It’s about giving form to an idea. It’s about taking what’s inside and realizing it in the world. But in order to do that, you have to know things. You have to know history and art. You have to read and be curious. In order to live amid beauty, you have to be intellectually engaged. This has nothing to do with shopping for furniture. Connoisseurship does not necessarily develop from great wealth.

Albert Hadley

Style and Beauty

Albert Hadley is one of the most important American interior designers of the 20th century and is one of only two interior designers whose work is on permanent display at the Smithsonian Institution. Along with Sister Parish, his partner at Parish-Hadley, he elevated interior design to a true art form. Hadley was renowned for his warmth, sophistication and masterful sense of proportion and scale. While not necessarily having a style distinct unto himself, Hadley personalized interiors to his high society clientele and often started his designs with a deep consideration for the architectural bones of a space, rather than simply “decorating.”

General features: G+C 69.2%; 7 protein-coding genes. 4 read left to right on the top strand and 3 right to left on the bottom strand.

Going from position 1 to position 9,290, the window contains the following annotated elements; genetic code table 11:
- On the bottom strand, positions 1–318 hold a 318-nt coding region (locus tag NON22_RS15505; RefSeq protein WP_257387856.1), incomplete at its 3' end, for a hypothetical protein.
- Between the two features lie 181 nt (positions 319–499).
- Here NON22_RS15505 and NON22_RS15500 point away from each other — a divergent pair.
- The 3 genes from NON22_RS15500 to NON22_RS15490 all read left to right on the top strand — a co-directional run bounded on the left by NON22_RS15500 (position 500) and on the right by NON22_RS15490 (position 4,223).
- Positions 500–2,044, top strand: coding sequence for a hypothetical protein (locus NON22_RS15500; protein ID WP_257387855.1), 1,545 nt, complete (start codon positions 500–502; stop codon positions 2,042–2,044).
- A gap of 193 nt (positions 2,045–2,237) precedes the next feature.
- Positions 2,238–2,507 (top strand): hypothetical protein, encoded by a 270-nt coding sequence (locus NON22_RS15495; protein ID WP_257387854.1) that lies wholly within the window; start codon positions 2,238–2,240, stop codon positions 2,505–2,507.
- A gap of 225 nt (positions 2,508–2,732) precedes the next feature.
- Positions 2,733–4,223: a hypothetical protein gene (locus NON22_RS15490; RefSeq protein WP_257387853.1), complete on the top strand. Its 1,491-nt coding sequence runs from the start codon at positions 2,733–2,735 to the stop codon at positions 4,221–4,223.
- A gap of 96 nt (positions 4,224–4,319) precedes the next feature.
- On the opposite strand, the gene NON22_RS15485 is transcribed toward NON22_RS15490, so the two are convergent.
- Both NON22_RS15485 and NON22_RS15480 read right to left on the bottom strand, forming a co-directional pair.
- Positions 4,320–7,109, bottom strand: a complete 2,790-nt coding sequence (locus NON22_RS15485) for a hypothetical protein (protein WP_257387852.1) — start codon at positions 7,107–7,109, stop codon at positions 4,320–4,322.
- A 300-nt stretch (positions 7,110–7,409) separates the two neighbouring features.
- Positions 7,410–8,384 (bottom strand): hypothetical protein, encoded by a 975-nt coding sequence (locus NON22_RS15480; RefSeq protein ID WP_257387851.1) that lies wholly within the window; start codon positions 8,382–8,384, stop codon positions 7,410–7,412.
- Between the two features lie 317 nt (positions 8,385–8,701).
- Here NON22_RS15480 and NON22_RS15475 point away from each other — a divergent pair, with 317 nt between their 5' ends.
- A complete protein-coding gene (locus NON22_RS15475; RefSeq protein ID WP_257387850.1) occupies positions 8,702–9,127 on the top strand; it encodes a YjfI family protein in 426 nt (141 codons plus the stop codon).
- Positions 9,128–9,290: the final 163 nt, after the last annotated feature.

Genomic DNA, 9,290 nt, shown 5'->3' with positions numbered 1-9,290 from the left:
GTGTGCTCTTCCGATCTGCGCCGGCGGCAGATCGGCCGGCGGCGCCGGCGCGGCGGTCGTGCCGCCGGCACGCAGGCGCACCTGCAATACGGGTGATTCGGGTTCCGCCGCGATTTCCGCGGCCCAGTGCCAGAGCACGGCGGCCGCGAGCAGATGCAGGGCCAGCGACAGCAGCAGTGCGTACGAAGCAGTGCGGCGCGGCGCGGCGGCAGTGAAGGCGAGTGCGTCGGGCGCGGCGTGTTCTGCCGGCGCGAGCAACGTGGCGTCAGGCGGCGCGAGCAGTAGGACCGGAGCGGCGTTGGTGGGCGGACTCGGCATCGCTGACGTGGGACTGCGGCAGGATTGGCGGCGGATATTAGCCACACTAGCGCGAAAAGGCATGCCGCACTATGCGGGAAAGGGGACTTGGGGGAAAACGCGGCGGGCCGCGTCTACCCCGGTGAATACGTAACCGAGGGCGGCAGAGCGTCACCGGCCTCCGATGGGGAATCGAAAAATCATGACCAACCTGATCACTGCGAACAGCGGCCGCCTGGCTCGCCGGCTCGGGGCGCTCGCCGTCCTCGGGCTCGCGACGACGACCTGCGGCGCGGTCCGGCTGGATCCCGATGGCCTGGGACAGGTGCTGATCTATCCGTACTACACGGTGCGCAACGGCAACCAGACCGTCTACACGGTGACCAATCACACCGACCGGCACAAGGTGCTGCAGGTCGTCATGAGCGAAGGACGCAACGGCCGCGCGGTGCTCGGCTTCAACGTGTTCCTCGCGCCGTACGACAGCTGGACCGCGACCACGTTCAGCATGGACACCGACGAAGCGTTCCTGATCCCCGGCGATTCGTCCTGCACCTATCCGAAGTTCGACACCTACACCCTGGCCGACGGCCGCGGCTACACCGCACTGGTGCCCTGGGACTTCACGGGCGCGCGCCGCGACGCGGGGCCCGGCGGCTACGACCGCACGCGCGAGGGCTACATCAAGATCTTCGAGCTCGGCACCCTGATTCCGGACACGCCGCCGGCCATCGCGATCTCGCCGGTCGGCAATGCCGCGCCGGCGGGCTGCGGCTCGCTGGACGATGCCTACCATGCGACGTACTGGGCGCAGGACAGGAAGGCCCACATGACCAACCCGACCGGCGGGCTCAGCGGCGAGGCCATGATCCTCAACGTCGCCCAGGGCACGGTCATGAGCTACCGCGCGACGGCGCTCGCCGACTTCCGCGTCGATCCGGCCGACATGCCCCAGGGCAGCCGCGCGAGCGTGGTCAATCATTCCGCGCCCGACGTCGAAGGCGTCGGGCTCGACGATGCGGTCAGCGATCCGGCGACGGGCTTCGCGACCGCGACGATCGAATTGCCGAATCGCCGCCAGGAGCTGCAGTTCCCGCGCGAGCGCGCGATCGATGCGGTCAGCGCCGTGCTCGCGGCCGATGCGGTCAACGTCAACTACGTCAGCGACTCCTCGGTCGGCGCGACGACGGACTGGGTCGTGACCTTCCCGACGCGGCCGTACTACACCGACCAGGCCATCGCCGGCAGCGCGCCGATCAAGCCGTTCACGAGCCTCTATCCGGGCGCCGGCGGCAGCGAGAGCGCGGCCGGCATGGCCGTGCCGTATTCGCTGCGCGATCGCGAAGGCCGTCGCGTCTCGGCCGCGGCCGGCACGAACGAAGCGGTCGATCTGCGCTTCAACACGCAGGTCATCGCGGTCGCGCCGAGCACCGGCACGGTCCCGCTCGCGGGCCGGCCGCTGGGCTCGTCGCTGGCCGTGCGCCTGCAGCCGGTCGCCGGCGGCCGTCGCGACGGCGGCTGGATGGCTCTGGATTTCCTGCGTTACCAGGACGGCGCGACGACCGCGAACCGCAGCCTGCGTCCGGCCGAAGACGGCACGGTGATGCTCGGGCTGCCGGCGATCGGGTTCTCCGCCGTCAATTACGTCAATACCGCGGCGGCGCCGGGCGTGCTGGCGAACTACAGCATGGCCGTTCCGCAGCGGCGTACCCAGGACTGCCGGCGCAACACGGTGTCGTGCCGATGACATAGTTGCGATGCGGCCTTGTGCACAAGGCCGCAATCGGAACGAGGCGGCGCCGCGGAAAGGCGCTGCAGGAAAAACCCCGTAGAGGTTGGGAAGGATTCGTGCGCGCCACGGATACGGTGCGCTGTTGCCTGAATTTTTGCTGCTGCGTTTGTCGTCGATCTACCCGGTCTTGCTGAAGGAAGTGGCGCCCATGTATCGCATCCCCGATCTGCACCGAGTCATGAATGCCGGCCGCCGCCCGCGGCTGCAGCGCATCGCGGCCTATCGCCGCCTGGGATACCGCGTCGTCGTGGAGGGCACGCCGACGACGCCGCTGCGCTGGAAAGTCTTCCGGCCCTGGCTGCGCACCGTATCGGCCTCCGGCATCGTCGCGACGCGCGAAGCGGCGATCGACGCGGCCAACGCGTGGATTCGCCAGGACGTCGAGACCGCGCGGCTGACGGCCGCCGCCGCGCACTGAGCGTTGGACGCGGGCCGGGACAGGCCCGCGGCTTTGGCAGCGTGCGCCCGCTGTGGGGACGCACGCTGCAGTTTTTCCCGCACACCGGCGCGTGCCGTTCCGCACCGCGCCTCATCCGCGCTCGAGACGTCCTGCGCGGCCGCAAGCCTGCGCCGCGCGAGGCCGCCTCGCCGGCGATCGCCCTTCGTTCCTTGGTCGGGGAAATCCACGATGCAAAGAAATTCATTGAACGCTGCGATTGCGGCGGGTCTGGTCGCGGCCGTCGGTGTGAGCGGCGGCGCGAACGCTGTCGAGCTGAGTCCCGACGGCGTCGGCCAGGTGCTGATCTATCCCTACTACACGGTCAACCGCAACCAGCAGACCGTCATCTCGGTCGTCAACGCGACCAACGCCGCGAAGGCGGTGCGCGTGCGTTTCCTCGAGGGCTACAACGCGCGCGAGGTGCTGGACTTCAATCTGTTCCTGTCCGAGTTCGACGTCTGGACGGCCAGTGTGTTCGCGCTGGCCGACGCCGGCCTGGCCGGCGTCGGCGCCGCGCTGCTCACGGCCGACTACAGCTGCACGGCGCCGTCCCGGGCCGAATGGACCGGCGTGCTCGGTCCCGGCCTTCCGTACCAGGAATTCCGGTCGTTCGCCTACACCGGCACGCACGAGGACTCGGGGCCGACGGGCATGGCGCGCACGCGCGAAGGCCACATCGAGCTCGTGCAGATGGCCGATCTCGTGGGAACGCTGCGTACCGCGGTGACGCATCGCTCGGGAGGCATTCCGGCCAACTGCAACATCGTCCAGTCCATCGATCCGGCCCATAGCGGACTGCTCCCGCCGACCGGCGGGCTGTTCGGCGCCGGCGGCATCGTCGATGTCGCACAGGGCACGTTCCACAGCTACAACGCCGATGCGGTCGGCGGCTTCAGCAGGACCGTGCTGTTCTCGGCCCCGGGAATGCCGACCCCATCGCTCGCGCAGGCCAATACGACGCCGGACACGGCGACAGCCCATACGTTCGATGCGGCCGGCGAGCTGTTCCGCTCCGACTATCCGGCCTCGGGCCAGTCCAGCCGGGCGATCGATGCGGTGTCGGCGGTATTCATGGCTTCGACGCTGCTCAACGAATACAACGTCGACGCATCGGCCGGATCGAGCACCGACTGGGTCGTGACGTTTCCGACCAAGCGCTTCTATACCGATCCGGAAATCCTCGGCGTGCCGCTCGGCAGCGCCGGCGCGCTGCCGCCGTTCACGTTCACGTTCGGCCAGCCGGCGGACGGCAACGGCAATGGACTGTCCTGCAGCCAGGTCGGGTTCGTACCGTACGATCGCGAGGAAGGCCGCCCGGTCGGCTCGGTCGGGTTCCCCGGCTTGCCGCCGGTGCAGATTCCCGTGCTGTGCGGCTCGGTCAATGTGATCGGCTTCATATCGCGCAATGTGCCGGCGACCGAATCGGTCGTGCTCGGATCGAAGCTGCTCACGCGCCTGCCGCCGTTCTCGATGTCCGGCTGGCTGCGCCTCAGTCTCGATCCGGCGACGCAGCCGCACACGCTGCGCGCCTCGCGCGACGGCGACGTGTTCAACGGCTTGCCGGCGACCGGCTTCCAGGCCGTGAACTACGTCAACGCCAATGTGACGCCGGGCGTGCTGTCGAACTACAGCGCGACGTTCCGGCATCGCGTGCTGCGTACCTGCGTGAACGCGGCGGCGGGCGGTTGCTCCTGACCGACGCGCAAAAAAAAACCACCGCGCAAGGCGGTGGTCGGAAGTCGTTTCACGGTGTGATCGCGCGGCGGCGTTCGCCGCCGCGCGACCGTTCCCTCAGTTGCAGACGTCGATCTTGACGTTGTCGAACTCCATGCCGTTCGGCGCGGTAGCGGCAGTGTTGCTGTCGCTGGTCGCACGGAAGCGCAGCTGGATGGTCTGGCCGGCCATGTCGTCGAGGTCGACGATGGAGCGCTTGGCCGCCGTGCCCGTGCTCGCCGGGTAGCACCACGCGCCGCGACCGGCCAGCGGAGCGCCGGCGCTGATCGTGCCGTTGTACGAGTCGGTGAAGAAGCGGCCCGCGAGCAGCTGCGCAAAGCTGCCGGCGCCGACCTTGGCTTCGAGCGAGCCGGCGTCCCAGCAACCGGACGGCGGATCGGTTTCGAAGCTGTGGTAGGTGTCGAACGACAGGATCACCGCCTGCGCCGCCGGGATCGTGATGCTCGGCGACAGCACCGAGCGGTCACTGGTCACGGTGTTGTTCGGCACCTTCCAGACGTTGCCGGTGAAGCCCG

Albert Hadley and Sister Parish

Hadley joined Parish's design firm in 1962, leaving the namesake company he established in 1955 after studying and teaching at Parsons. Parish-Hadley Associates was the preeminent design firm in New York City, furnishing homes for the likes of the Astors, the Gettys and Jackie Onassis, as well as designing for the White House and Gracie Mansion. While Parish was often extravagant, Hadley was far more minimal, function-focused and unpretentious; this tension fueled their enduring, iconic interiors. To Hadley, design was “not about making pretty pictures for magazines,” but “creating a quality of life, a beauty that nourishes the soul.”

Albert Hadley Interiors

Flair is a primitive kind of style. It is innate and cannot be taught.. It can be polished and refined. When a person has flair, a grounding in the principles of design, and self-discipline, that person has the potential of being an outstanding designer. The essence of interior design will always be about people and how they live. It is about the realities of what makes for an attractive, civilized, meaningful environment, not about fashion or what's in or what's out.

Albert Hadley

Deaccessioning, moi?

Mark and Susan Laracy on collecting, ageing, and changing tastes